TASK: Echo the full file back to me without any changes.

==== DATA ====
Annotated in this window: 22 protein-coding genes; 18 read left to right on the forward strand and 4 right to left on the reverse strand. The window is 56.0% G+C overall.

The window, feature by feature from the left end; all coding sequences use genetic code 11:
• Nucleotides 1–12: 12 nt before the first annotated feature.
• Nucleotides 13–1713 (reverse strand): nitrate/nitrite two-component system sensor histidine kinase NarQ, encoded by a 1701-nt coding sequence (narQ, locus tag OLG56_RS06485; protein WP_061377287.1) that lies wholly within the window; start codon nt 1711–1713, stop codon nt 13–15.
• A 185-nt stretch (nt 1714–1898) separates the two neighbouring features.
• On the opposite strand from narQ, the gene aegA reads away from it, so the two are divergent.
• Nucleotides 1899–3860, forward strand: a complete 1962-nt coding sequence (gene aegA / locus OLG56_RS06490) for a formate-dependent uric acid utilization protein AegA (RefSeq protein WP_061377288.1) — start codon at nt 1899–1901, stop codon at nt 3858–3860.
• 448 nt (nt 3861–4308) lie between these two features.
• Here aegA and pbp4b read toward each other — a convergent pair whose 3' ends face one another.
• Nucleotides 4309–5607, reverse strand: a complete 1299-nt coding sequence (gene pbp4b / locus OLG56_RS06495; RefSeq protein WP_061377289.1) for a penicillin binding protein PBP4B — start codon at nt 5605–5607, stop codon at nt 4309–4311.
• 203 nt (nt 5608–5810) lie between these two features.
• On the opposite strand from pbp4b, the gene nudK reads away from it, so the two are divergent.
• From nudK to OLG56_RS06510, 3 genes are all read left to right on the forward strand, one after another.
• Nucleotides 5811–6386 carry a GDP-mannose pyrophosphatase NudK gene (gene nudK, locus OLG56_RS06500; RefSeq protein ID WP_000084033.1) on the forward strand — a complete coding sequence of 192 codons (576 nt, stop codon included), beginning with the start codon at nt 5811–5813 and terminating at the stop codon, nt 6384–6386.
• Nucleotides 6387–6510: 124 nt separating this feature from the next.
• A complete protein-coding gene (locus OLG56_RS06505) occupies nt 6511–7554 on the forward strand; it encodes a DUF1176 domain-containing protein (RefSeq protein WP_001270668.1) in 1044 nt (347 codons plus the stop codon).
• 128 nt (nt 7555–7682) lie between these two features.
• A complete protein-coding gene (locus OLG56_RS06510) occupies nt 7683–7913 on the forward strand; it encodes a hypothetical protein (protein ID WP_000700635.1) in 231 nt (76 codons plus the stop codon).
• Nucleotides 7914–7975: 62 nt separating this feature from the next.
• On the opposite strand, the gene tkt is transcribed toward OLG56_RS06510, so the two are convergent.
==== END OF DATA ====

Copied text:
Annotated in this window: 22 protein-coding genes; 18 read left to right on the forward strand and 4 right to left on the reverse strand. The window is 56.0% G+C overall.

The window, feature by feature from the left end; all coding sequences use genetic code 11:
• Nucleotides 1–12: 12 nt before the first annotated feature.
• Nucleotides 13–1713 (reverse strand): nitrate/nitrite two-component system sensor histidine kinase NarQ, encoded by a 1701-nt coding sequence (narQ, locus tag OLG56_RS06485; protein WP_061377287.1) that lies wholly within the window; start codon nt 1711–1713, stop codon nt 13–15.
• A 185-nt stretch (nt 1714–1898) separates the two neighbouring features.
• On the opposite strand from narQ, the gene aegA reads away from it, so the two are divergent.
• Nucleotides 1899–3860, forward strand: a complete 1962-nt coding sequence (gene aegA / locus OLG56_RS06490) for a formate-dependent uric acid utilization protein AegA (RefSeq protein WP_061377288.1) — start codon at nt 1899–1901, stop codon at nt 3858–3860.
• 448 nt (nt 3861–4308) lie between these two features.
• Here aegA and pbp4b read toward each other — a convergent pair whose 3' ends face one another.
• Nucleotides 4309–5607, reverse strand: a complete 1299-nt coding sequence (gene pbp4b / locus OLG56_RS06495; RefSeq protein WP_061377289.1) for a penicillin binding protein PBP4B — start codon at nt 5605–5607, stop codon at nt 4309–4311.
• 203 nt (nt 5608–5810) lie between these two features.
• On the opposite strand from pbp4b, the gene nudK reads away from it, so the two are divergent.
• From nudK to OLG56_RS06510, 3 genes are all read left to right on the forward strand, one after another.
• Nucleotides 5811–6386 carry a GDP-mannose pyrophosphatase NudK gene (gene nudK, locus OLG56_RS06500; RefSeq protein ID WP_000084033.1) on the forward strand — a complete coding sequence of 192 codons (576 nt, stop codon included), beginning with the start codon at nt 5811–5813 and terminating at the stop codon, nt 6384–6386.
• Nucleotides 6387–6510: 124 nt separating this feature from the next.
• A complete protein-coding gene (locus OLG56_RS06505) occupies nt 6511–7554 on the forward strand; it encodes a DUF1176 domain-containing protein (RefSeq protein WP_001270668.1) in 1044 nt (347 codons plus the stop codon).
• 128 nt (nt 7555–7682) lie between these two features.
• A complete protein-coding gene (locus OLG56_RS06510) occupies nt 7683–7913 on the forward strand; it encodes a hypothetical protein (protein ID WP_000700635.1) in 231 nt (76 codons plus the stop codon).
• Nucleotides 7914–7975: 62 nt separating this feature from the next.
• On the opposite strand, the gene tkt is transcribed toward OLG56_RS06510, so the two are convergent.